HT-29 cells (5×106) mixed with Matrigel (1:1) were subcutaneously injected in the right flank area of athymic nude mice to initiate tumor growth. After 5 days of xenograft implantation, mice were randomly divided into two groups (n=10) and given intra-gastric administration with 3 g/kg of EEHDW or saline daily, 6 days a week for 16 days. Tumor diameters were measured at regular intervals with digital calipers and the tumor volume (V) was calculated using the formula: V = (width)2 × length × π/6. At the end of experiment, the animals were anaesthetized and the tumor issue was removed. Blood was obtained aseptically from orbit. Blood-containing tubes were allowed to stand at room temperature for 5 h and serums were obtained by centrifugation at 3, 000 × g for 20 min.

RNA extraction and RT-PCR analysis

Total RNA was isolated from fresh tumor tissues with TRIzol Reagent. Oligo(dT)-primed RNA (1 μg) was reverse-transcribed with SuperScript II reverse transcriptase (Promega) according to the manufacturer’s instructions. The obtained cDNA was used to determine the mRNA amount of SHH, PTCH, SMO, Gli-1, VEGF-A and VEGFR2 by PCR with Taq DNA polymerase (Fermentas). GAPDH was used as an internal control. Samples were analyzed by gel electrophoresis (1.5% agarose). The DNA bands were examined using a Gel Documentation System (Bio-Rad, Model Gel Doc 2000, Hercules, CA, USA).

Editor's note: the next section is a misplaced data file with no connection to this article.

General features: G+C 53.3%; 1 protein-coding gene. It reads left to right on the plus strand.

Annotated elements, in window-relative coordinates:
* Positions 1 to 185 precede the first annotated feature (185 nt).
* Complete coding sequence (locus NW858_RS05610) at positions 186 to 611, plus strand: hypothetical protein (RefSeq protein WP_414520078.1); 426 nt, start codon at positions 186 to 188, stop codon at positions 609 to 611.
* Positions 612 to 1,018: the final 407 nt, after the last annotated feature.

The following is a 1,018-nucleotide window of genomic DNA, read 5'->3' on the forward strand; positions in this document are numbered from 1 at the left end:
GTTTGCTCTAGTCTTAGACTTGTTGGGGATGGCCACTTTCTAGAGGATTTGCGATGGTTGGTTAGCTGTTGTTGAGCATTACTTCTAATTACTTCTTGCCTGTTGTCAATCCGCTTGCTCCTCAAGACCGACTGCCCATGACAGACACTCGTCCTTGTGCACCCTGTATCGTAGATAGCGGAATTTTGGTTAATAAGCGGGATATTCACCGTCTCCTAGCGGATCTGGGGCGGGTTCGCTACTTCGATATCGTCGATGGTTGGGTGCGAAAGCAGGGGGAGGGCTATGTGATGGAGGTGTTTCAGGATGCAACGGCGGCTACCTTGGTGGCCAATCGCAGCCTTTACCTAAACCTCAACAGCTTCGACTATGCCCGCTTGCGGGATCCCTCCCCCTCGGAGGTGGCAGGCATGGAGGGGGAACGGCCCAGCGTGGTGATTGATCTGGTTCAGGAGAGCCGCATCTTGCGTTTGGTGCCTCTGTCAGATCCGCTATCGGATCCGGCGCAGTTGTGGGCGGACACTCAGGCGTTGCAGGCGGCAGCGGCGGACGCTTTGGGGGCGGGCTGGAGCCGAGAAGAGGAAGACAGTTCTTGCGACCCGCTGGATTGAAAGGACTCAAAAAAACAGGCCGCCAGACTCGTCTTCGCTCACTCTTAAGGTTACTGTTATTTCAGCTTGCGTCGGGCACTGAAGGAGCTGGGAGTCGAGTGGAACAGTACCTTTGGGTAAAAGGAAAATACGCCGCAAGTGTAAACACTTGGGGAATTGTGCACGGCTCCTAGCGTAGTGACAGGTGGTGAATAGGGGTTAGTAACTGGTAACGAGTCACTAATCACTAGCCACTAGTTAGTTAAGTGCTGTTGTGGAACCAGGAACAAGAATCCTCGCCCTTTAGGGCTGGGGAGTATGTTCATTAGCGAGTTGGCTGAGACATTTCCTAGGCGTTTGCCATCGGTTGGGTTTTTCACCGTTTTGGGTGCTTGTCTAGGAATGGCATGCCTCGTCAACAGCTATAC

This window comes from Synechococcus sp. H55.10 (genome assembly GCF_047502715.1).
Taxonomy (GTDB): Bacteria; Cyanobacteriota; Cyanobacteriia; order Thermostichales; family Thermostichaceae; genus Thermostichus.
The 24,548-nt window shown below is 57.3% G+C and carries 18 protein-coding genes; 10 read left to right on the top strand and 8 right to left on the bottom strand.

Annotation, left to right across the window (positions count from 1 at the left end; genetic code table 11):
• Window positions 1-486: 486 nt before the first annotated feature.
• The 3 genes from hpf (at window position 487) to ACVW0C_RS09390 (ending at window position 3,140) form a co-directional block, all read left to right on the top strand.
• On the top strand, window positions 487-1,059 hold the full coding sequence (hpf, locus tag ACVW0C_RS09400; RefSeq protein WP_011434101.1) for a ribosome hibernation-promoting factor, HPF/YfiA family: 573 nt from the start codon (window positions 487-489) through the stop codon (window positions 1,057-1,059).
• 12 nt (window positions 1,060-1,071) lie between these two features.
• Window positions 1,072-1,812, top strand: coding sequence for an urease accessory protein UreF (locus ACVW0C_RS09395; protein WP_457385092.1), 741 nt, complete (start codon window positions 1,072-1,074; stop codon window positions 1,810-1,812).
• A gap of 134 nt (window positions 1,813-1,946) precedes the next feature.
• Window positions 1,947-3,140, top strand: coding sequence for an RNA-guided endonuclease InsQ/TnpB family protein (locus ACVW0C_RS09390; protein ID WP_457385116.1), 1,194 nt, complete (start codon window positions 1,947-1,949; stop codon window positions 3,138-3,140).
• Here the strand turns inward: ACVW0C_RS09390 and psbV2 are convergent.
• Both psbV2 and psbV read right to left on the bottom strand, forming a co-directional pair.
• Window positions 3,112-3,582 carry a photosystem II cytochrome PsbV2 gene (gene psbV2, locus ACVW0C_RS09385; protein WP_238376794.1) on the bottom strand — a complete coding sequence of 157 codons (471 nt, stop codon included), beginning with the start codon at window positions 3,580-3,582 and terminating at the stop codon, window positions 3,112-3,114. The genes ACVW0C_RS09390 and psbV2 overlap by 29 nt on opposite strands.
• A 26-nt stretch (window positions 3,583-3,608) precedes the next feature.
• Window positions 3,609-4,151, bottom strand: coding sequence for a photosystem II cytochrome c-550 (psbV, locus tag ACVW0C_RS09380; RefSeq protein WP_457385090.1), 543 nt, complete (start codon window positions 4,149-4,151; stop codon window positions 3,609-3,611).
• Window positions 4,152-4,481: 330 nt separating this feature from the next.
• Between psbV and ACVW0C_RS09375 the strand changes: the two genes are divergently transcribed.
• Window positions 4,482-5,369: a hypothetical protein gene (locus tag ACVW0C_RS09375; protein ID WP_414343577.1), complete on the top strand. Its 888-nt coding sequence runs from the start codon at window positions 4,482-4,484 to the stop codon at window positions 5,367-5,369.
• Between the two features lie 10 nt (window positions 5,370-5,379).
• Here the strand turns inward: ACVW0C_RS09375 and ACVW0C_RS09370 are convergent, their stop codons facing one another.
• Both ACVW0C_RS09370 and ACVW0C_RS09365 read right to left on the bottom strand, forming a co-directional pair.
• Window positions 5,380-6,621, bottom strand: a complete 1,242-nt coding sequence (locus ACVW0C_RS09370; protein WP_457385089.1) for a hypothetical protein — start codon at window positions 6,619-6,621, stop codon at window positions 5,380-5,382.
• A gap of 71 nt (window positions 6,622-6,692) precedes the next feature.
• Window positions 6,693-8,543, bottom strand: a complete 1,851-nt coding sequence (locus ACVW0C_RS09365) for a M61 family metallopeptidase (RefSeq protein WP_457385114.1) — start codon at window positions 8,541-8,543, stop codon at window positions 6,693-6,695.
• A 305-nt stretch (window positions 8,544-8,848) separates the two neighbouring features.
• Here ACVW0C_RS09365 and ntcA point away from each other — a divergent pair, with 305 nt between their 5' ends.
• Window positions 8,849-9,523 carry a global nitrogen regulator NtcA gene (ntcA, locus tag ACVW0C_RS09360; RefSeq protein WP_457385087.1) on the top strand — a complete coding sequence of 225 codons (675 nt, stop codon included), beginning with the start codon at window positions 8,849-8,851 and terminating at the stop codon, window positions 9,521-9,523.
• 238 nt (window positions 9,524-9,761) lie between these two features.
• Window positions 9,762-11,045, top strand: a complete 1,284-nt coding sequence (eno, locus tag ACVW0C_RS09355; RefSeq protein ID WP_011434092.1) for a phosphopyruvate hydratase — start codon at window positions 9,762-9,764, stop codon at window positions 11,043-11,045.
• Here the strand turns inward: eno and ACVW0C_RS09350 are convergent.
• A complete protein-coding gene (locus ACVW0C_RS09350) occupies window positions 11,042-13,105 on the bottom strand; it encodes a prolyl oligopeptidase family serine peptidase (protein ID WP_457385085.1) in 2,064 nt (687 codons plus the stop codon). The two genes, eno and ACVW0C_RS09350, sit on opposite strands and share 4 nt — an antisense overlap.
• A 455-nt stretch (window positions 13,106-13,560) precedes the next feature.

Immunohistochemical staining

After fixing with 10% formaldehyde for 12 h, tumor samples were processed conventionally for 5-μm-thick paraffin-embedded tumor slides. The slides were subjected to antigen retrieval and the endogenous peroxidase activity was quenched with hydrogen peroxide. After blocking non-specific proteins with normal serum in PBS, slides were incubated with rabbit polyclonal antibodies against CD31, SHH, PTCH-1, SMO, Gli-1, VEGF-A and VEGFR2 (all in 1:100 dilution, Santa Cruz Biotechnology). After washing with PBS, slides were incubated with biotinylated secondary antibody followed by conjugated HRP-labelled streptavidin (Dako) and then washed with PBS. The slides were then incubated with diaminobenzidine (DAB, Sigma Chemicals) as the chromogen, followed by counterstaining with diluted Harris hematoxylin (Sigma Chemicals). After staining, five high-power fields (×400) were randomly selected in each slide, and the average proportion of positive cells in each field were counted using the true color multi-functional cell image analysis management system (Image-Pro Plus, Media Cybernetics, Bethesda, MD, USA). To rule out any non-specific staining, PBS was used to replace the primary antibody as a negative control.